"Vale," he said and brought out his sharpening stone. Cornelia experienced a jolt of fear and excitement when he sliced her order of meat, to think that the tip of a finger might come off. But nothing happened, all ten fingers remained in place, tugging and peeling the skin away from animals with nonchalance. As he pursed his lips in concentration, slicing away ears from heads, Cornelia felt a desire to stuff his mouth with something thick, smoked and tender.

"Could I see where you work?" she asked.

The butcher looked up at her in surprise. "But you are seeing it."

"No, I want to see what is in the back."

He finished wrapping her orders and handed her the parcels. He washed his hands and looked behind her at the door.

"Vamanos," he said and motioned her to walk around the glass display.

"This is the first workstation," he said. It was covered in several layers of muslin. On a side table were a wide array of knives, sharpeners, cleavers, hammers and meat saws. In a corner lay a curled hose and a bathtub.

"A bathtub?" Cornelia asked.

"That's for the de-hairing," he said.

"I see."

"They don't suffer. They're usually dead at that point, anyway."

"I see." She turned away. "Can we move to the second station?"

"Of course, of course," he said and steered her to another room, where the temperature was colder. Here there were empty buckets, sponges, steel brushes and bleach solution.

"This is the gutting area," he explained. "They hang from that pulley, see," he pointed at the ceiling, "for a few minutes, then we collect the blood to make morcilla."

"I never liked morcilla," Cornelia muttered. Out of the corner of her eye she noticed another room, shut tight with a steel door. "And that room?"

"The cold room," the butcher responded and pushed the door open, revealing darkness and the smell of brine, bleach and freshly drawn blood. Cornelia followed him inside and the door shut fast, plunging them into black. The butcher felt along the wall for a light switch while Cornelia stayed still, afraid to step on a knife or run into a slaughtered animal.

"Here it is," the butcher said and he flicked on a switch.

Before that moment, Cornelia had never seen a dead pig in its desecrated, ravished entirety. Live, yes; she had seen many live pigs. Slaughtered pigs, yes, but always in pieces, behind a glass or on a plate. Never, until now, had she seen a dead pig hanging by its ankles. The walls of the room were, in the light, bluish white, immaculately clean. The rope threaded through the pulley was robust, the axel recently oiled. Bowls of collected blood dark as pressed cherries encircled the animal like candles. "It is the process of bleeding that kills them," she recalled the Major saying, before he went to battle. "Not my bullet or my knife."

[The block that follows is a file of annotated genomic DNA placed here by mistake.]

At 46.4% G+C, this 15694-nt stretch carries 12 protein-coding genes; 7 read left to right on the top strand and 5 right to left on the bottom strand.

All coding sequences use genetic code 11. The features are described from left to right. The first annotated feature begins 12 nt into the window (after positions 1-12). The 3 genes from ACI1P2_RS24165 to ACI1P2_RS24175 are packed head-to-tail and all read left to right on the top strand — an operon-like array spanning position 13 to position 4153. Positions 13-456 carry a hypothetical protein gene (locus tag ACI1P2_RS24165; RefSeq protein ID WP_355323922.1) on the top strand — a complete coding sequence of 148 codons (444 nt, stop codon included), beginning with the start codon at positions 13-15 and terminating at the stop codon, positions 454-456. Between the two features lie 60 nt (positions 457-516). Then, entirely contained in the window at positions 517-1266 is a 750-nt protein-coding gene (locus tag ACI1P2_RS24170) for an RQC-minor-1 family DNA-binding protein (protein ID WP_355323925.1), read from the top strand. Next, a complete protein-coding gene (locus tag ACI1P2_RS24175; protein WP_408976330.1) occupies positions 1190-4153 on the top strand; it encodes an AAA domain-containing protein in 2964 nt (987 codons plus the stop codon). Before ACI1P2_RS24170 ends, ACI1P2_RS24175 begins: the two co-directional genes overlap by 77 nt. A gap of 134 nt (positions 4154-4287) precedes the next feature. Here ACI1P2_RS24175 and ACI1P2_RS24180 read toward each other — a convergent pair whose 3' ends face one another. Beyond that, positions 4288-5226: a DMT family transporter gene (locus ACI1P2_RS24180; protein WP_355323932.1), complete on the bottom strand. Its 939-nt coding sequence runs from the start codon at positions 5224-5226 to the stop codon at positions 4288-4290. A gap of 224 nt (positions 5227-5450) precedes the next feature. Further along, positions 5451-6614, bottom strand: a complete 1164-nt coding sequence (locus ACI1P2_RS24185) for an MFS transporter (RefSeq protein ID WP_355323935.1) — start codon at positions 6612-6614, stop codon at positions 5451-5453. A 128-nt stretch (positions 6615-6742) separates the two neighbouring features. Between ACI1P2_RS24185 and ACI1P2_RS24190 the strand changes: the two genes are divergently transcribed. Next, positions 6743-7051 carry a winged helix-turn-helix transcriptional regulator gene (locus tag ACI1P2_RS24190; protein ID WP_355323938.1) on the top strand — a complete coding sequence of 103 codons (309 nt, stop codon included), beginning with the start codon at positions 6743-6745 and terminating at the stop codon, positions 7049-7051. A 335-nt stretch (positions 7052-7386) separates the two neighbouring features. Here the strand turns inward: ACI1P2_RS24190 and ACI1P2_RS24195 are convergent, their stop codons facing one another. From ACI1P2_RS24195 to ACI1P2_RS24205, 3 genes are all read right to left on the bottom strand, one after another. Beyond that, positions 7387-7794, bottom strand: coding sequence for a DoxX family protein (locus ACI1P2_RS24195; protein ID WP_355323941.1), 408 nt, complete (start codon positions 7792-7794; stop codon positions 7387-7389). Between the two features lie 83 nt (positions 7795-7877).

Already the pig had been de-haired, so it was smooth and waxy; the belly was slit from the throat to the genitals with the heart, liver and lungs wrapped and stored away. The slit revealed scraped insides, scarlet and bowelless, the dried blood around the neck brown and flaky.

Cornelia let her naked fingers float up to the face to rest on the cool, rubbery cheeks. Two dark holes stared at her and there were a few hairs left on its wrinkled snout. She brought her fingers over the slit, so, so deep, getting as close as she would dare, as close as one would to an angry flame.

"Pobresito," she murmured, "you didn't deserve this, did you?"

"That was Begonia," he said. "She was one of the easy ones."

"It seems crueler up close," Cornelia said, shivering.

"What is cruel is to come to a man's farm and steal his pigs. What is cruel is to threaten to close down my shop."

"Who is threatening you?"

The butcher shrugged. "Politicians," he said and moved closer.

"This is all wrong," Cornelia said, unable to look away.

"By the time I come back here, I forget all about their quirks and charms," he said. "I only see them for what they really are – raw materials for me to do with as I please." He kissed her ear. "I imagine that is how Franco views us."

He kissed her again, and then he unbuttoned her blouse and slipped it from her shoulders.

"¿Embarazada?" He pointed at her belly.

"Why are you asking a question that you already know the answer to?"

"Who is the father?"

"He is fighting. And I don't know if he will ever come back." With those words, Cornelia kissed the butcher, bit his lips and face as if she hadn't eaten in days, as if she had forgotten the taste of skin and tongue. In the cold room, Cornelia did not have a missing lover, a future child, or the paranoia of civil war – she had her body, and she had someone else inside her body, and for a few brief moments, minutes if she was lucky, she would think of nothing else.